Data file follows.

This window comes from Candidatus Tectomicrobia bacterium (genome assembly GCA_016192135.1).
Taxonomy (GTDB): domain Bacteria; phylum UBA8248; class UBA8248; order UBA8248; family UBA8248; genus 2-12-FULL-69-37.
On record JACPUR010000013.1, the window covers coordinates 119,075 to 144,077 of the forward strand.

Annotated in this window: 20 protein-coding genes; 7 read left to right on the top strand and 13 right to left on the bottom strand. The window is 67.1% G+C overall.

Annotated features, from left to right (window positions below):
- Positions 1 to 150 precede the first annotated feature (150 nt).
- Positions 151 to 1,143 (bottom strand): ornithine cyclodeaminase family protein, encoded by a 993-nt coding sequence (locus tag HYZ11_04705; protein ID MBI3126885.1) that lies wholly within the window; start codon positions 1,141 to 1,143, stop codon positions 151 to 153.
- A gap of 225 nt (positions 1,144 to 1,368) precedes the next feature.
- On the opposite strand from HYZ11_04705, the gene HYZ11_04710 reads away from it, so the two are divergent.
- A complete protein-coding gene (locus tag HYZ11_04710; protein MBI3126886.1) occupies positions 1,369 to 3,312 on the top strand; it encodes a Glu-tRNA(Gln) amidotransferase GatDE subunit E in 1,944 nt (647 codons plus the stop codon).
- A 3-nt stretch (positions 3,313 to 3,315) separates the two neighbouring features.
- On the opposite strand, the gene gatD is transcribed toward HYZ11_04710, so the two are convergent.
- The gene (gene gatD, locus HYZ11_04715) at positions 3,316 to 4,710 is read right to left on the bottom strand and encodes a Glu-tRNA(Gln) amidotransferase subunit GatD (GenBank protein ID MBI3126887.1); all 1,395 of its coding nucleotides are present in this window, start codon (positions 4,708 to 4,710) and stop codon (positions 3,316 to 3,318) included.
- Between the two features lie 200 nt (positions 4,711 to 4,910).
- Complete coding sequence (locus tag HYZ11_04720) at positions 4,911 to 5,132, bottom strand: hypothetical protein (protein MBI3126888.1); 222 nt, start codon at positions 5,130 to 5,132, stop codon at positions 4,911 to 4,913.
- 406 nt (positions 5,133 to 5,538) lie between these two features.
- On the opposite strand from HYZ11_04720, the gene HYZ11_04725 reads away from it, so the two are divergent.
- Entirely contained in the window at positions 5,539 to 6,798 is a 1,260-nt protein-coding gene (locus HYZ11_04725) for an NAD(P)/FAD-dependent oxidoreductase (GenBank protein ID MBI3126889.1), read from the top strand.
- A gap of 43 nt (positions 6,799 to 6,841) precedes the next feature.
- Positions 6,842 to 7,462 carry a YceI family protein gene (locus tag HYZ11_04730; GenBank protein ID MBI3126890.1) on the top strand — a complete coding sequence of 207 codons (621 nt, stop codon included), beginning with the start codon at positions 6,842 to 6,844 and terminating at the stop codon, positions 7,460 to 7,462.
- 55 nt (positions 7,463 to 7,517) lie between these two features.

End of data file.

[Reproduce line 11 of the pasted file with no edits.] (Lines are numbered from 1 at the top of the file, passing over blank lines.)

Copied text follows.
- A 3-nt stretch (positions 3,313 to 3,315) separates the two neighbouring features.